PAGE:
The Children’s Hour (1961)
Reviewed on 2011 June 14
Lillian Hellman wove this anti-gossip piece from a real-life event at an Edinburgh school circa the 1800s. Apparently some little brat felt slighted because she didn’t get enough dessert or hair ribbons or something, and went for the jugular, spreading rumors about her teachers. The results here are a bit different but the impact is still painful years after Hellman penned her play, and Wyler does his usual good job directing.
Karen Wright (Audrey Hepburn) and her college bud Martha Dobie (Shirley MacClaine) finally got their school for girls out of the red, and Karen feels that at last she can settle down with her doctor beau, Joe Cardin (James Garner). Life should be going along swimmingly for them, but as usually happens when you should be pondering what bubbly you should use for toasting your good fortune, something goes horribly and cruelly wrong. One of the little darlings at the school, Mary Tilford (Karen Balkin, giving Damien and the snot from The Bad Seed runs for their money here), is a budding sociopath, who thinks nothing of lying to get what she wants or bullying the weaker students.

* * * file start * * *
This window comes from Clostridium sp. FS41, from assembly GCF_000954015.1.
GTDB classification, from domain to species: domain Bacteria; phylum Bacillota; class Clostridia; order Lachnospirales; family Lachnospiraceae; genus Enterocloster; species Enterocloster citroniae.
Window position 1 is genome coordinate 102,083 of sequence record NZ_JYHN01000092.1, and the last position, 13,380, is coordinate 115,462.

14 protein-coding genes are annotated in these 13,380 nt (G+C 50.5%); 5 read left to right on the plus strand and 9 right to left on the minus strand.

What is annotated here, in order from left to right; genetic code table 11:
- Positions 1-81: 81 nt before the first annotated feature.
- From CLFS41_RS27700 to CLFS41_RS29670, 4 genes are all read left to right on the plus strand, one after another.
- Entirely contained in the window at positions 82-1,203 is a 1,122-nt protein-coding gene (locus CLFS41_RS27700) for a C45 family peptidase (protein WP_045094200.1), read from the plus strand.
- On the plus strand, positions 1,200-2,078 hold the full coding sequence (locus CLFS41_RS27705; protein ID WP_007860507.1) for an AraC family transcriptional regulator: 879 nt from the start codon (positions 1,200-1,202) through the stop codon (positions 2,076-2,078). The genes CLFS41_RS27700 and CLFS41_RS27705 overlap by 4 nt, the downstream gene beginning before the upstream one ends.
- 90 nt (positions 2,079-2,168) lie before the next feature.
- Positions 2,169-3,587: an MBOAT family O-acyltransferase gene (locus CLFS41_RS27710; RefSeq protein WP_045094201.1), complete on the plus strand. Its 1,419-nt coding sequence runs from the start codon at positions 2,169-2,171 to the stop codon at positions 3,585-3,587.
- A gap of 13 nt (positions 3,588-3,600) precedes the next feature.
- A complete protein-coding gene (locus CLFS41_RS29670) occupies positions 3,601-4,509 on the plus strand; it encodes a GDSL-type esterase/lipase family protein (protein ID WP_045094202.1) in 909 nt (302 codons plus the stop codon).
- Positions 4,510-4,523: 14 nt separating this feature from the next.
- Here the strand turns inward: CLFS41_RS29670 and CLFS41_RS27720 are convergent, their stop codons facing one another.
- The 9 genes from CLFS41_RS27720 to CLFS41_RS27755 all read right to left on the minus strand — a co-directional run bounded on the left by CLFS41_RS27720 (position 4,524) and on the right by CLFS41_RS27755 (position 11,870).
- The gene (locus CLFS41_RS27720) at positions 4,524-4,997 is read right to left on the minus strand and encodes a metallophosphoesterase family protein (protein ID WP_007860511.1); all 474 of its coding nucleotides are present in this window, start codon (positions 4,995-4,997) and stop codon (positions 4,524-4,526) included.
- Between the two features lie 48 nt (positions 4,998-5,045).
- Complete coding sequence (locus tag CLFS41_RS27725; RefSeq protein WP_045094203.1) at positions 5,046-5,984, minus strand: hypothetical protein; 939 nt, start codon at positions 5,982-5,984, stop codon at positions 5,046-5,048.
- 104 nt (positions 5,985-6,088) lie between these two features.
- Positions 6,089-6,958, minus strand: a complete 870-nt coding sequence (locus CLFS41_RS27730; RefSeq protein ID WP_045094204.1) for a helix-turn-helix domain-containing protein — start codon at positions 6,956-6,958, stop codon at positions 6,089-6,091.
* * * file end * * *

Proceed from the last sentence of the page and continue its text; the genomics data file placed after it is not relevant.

One day Mary feels persecuted by Karen, who does unthinkable things like, you know, ask Mary to stop lying for a change. The little monster retaliates by spreading a rumor that Karen and Martha are more than friends, and we don’t hear the whole string of lies she whispers in her credulous grandma’s (Fay Bainter) ears, but based on her evil quotient and grandma’s face I wouldn’t be surprised if she tossed in a hookah and some opium too. In about five minutes of blabbing, Karen and Martha have their lives ruined.
When you read the IMDb boards about this, a lot of people think Karen Balkin’s performance pales in comparison to other actors in similar roles. Not me. Watch the scene where Hepburn tells her to quit lying, and check out the look in Balkin’s eyes. Not only is this kid evil, you get the horrible feeling that she’s good with that. And I can’t think of any time where Hepburn and MacLaine aren’t worth watching. The way they react to losing their livelihood and the way the local idiots react to them, is painful. Wyler directed an earlier version called These Three where the big lie was the two women apparently shared the doctor character like a plate of tira misu, and my next mission is to track that down. In the meantime this is more faithful to Hellman’s original play, and it’s good as it is painful.
Three chocolate morsels, and some coffee cake would be nice.